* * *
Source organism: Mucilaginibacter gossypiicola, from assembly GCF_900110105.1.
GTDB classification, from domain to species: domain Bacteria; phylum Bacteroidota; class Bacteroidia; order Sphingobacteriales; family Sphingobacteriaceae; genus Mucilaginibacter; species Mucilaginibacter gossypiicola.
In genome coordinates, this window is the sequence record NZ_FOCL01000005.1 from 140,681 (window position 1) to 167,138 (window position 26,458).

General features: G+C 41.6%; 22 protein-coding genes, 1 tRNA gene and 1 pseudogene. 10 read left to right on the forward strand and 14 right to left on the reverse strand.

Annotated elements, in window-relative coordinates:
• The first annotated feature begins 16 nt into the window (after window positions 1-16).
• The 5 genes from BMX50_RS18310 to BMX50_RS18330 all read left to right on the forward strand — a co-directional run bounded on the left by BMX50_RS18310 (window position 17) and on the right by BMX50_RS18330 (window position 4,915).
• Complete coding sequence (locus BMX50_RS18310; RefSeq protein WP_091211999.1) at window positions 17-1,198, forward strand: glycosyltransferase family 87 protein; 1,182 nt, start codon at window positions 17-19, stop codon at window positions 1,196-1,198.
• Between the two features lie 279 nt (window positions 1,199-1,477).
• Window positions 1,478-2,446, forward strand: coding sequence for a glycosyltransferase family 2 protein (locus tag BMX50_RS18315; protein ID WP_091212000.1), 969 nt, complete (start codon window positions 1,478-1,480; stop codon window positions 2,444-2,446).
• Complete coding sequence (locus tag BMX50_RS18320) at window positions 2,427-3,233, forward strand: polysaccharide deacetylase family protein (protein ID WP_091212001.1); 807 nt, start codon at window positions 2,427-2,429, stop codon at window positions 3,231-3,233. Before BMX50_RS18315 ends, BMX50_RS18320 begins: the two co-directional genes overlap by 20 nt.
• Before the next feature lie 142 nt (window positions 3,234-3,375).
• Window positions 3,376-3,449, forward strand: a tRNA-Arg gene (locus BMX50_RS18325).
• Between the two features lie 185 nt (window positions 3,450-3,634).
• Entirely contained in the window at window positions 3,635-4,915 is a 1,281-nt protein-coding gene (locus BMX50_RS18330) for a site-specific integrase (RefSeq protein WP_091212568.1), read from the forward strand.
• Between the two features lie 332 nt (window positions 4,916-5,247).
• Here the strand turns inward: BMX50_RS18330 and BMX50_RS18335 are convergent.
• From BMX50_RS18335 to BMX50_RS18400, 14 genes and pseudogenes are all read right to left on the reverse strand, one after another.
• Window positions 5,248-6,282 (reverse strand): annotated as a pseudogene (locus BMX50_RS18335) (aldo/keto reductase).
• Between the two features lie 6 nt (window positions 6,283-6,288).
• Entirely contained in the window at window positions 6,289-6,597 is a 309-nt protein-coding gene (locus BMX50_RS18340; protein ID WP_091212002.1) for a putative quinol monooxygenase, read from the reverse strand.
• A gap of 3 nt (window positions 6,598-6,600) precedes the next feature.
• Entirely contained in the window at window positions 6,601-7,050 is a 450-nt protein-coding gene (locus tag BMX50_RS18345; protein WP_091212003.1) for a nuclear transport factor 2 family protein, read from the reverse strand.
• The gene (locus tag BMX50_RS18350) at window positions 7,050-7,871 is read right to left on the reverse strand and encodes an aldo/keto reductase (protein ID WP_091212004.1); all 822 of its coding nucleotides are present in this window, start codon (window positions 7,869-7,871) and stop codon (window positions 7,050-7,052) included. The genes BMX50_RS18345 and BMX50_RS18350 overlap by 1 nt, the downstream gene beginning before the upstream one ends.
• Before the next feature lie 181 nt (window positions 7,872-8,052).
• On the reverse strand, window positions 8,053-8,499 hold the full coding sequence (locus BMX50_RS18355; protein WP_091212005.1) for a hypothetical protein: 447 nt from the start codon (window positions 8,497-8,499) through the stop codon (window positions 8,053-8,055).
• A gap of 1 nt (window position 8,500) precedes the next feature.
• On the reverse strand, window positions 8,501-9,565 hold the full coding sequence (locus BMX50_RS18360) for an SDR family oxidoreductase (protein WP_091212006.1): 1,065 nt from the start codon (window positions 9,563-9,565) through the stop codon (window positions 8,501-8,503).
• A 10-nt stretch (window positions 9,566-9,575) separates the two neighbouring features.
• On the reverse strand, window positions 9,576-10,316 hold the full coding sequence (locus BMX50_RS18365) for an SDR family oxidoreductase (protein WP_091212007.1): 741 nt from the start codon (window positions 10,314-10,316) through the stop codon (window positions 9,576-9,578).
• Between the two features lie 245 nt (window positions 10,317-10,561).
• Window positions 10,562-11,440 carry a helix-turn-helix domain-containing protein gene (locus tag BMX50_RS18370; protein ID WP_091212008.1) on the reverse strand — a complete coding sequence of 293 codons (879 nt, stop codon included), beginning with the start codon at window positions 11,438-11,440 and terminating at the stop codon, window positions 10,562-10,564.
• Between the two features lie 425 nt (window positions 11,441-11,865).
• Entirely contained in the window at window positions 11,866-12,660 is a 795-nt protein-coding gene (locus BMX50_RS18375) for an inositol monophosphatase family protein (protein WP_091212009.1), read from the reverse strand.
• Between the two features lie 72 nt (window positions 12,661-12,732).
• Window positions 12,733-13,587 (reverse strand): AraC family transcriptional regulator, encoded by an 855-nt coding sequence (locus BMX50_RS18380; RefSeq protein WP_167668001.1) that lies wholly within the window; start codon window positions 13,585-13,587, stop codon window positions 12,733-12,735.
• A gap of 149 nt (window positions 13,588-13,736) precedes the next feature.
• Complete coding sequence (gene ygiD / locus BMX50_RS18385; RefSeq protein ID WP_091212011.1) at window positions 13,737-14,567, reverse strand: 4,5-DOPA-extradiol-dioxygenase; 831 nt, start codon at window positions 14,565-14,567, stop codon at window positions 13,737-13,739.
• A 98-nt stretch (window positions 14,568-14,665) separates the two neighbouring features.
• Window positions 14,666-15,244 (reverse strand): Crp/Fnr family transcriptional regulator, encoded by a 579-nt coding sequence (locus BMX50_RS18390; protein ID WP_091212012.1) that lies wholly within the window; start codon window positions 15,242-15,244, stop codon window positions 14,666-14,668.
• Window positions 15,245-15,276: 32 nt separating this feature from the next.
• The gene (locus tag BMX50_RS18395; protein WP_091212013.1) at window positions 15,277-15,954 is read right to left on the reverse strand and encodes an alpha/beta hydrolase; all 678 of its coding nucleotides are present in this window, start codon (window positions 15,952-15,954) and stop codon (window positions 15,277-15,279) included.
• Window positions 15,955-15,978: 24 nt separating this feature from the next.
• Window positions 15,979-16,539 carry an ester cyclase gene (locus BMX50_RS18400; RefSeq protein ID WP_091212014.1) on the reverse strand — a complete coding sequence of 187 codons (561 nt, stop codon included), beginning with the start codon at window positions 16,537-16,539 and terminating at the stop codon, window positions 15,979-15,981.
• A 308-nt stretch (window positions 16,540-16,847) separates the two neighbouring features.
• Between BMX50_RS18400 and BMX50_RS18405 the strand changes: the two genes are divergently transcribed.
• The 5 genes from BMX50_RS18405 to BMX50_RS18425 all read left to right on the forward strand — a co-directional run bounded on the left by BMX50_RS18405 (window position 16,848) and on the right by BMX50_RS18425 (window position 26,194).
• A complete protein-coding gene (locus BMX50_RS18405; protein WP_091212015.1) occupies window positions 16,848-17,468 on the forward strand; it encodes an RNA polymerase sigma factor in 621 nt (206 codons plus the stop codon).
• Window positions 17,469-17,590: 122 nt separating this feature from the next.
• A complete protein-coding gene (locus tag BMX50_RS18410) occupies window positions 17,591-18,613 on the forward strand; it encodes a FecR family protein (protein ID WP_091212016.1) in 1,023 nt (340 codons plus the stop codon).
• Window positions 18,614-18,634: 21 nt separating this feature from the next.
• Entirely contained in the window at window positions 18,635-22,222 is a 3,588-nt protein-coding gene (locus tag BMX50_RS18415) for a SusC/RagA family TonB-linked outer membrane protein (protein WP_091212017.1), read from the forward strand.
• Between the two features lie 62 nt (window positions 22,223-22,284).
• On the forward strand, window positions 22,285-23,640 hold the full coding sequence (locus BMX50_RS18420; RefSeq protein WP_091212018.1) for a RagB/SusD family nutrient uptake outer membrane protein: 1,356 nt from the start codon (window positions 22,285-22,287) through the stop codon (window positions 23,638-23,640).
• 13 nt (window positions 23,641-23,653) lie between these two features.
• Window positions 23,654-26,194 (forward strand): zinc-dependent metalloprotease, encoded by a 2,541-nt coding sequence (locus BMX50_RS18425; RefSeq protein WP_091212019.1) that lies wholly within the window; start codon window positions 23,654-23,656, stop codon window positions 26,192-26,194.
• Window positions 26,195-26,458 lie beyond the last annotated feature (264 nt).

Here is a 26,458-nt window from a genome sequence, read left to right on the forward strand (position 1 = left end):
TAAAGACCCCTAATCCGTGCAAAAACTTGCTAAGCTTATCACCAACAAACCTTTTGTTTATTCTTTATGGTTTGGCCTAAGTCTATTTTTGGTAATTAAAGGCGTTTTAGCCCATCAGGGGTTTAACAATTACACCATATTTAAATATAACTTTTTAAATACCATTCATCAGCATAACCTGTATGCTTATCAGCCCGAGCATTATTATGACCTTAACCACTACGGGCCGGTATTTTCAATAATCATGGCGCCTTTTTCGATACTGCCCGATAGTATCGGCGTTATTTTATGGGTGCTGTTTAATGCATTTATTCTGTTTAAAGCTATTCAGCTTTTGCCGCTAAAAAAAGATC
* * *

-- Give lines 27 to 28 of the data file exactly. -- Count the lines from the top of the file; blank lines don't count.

• A gap of 1 nt (window position 8,500) precedes the next feature.
• On the reverse strand, window positions 8,501-9,565 hold the full coding sequence (locus BMX50_RS18360) for an SDR family oxidoreductase (protein WP_091212006.1): 1,065 nt from the start codon (window positions 9,563-9,565) through the stop codon (window positions 8,501-8,503).